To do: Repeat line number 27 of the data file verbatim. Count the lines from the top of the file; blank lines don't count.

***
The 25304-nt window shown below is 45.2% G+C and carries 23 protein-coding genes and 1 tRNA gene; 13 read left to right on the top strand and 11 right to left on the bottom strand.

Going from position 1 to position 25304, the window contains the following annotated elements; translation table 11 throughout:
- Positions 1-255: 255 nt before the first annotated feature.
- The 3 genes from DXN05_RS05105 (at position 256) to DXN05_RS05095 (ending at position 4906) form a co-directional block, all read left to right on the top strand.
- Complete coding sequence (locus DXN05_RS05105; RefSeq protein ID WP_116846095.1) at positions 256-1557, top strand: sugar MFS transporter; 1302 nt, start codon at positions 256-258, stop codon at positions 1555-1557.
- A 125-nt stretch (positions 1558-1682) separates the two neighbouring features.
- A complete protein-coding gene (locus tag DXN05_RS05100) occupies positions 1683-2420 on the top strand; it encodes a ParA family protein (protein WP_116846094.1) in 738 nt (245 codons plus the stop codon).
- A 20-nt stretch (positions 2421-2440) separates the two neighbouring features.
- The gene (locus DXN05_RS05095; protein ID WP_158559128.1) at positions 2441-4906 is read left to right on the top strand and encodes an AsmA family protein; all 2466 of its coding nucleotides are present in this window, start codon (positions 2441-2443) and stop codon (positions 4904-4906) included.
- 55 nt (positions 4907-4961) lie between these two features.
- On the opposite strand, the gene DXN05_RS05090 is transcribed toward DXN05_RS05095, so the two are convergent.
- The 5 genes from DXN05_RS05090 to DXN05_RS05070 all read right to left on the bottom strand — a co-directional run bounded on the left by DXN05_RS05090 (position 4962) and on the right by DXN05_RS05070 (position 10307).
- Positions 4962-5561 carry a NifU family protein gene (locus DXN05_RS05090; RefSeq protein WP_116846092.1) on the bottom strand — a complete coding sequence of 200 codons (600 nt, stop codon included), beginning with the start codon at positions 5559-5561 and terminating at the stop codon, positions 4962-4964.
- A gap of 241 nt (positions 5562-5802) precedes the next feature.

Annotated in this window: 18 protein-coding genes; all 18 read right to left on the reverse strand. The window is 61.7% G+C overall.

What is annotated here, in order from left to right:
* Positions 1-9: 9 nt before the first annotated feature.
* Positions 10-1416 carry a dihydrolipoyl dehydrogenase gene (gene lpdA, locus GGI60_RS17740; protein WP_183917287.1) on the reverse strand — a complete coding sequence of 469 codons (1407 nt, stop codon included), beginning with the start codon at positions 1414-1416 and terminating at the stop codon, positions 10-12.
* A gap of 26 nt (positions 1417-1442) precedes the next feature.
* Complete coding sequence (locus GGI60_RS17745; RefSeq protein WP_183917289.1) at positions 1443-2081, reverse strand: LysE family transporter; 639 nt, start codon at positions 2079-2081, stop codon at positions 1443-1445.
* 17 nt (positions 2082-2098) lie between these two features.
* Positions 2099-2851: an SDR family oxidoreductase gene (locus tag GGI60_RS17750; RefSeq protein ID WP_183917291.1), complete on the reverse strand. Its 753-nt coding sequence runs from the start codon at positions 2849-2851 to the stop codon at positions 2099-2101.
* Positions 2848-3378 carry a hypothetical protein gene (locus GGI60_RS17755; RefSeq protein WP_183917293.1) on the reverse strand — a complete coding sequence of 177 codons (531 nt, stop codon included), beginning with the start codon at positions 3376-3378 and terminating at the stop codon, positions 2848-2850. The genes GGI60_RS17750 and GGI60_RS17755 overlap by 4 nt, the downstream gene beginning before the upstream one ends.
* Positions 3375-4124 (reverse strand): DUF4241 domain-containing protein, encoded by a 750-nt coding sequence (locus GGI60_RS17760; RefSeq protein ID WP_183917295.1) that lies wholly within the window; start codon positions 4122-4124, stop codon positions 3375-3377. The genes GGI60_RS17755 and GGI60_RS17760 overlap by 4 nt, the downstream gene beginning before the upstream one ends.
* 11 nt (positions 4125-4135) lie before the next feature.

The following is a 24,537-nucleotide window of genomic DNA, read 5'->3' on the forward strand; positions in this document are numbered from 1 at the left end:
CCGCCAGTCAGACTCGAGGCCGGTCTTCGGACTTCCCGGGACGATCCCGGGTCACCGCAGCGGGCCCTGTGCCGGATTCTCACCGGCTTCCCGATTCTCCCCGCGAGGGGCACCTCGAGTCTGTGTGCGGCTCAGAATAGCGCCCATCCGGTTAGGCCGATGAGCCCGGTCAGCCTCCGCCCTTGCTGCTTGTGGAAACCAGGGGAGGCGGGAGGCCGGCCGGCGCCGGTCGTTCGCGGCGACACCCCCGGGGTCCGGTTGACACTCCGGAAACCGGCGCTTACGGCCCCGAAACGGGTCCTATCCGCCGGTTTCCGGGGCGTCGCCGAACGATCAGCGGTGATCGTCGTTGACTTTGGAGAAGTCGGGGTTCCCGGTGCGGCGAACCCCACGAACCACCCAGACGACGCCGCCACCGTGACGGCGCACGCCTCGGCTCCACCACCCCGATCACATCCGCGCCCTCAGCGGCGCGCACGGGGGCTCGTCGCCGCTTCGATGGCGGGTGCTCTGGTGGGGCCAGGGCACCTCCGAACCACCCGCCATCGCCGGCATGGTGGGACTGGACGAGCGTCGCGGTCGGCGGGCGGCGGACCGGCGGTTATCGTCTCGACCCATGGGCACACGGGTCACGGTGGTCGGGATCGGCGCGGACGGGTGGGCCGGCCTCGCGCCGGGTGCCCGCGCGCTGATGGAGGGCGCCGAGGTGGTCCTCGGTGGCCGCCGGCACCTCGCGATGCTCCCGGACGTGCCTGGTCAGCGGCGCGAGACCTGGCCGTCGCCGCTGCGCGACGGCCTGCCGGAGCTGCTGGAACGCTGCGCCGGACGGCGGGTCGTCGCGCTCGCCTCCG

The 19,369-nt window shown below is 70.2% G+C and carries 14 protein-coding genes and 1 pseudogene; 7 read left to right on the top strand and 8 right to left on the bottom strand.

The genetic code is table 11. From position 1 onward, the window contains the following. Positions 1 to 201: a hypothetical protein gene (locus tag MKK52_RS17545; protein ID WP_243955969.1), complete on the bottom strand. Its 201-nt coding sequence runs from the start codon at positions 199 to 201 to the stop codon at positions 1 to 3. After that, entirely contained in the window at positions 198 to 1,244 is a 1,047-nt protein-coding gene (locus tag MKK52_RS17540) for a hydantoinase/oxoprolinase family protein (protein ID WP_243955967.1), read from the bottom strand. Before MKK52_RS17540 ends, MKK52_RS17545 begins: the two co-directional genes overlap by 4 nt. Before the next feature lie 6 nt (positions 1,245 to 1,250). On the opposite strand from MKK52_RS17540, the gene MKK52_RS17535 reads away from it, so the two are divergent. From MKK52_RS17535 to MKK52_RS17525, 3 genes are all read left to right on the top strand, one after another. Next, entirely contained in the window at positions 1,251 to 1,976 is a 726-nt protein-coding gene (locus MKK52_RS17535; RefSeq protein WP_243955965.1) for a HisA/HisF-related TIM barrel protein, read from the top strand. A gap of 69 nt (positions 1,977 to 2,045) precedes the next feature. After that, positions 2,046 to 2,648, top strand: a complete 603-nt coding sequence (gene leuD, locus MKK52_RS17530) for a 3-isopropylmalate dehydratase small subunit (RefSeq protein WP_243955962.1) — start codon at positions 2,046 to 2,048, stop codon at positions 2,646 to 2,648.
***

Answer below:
CCGCCAGTCAGACTCGAGGCCGGTCTTCGGACTTCCCGGGACGATCCCGGGTCACCGCAGCGGGCCCTGTGCCGGATTCTCACCGGCTTCCCGATTCTCCCCGCGAGGGGCACCTCGAGTCTGTGTGCGGCTCAGAATAGCGCCCATCCGGTTAGGCCGATGAGCCCGGTCAGCCTCCGCCCTTGCTGCTTGTGGAAACCAGGGGAGGCGGGAGGCCGGCCGGCGCCGGTCGTTCGCGGCGACACCCCCGGGGTCCGGTTGACACTCCGGAAACCGGCGCTTACGGCCCCGAAACGGGTCCTATCCGCCGGTTTCCGGGGCGTCGCCGAACGATCAGCGGTGATCGTCGTTGACTTTGGAGAAGTCGGGGTTCCCGGTGCGGCGAACCCCACGAACCACCCAGACGACGCCGCCACCGTGACGGCGCACGCCTCGGCTCCACCACCCCGATCACATCCGCGCCCTCAGCGGCGCGCACGGGGGCTCGTCGCCGCTTCGATGGCGGGTGCTCTGGTGGGGCCAGGGCACCTCCGAACCACCCGCCATCGCCGGCATGGTGGGACTGGACGAGCGTCGCGGTCGGCGGGCGGCGGACCGGCGGTTATCGTCTCGACCCATGGGCACACGGGTCACGGTGGTCGGGATCGGCGCGGACGGGTGGGCCGGCCTCGCGCCGGGTGCCCGCGCGCTGATGGAGGGCGCCGAGGTGGTCCTCGGTGGCCGCCGGCACCTCGCGATGCTCCCGGACGTGCCTGGTCAGCGGCGCGAGACCTGGCCGTCGCCGCTGCGCGACGGCCTGCCGGAGCTGCTGGAACGCTGCGCCGGACGGCGGGTCGTCGCGCTCGCCTCCG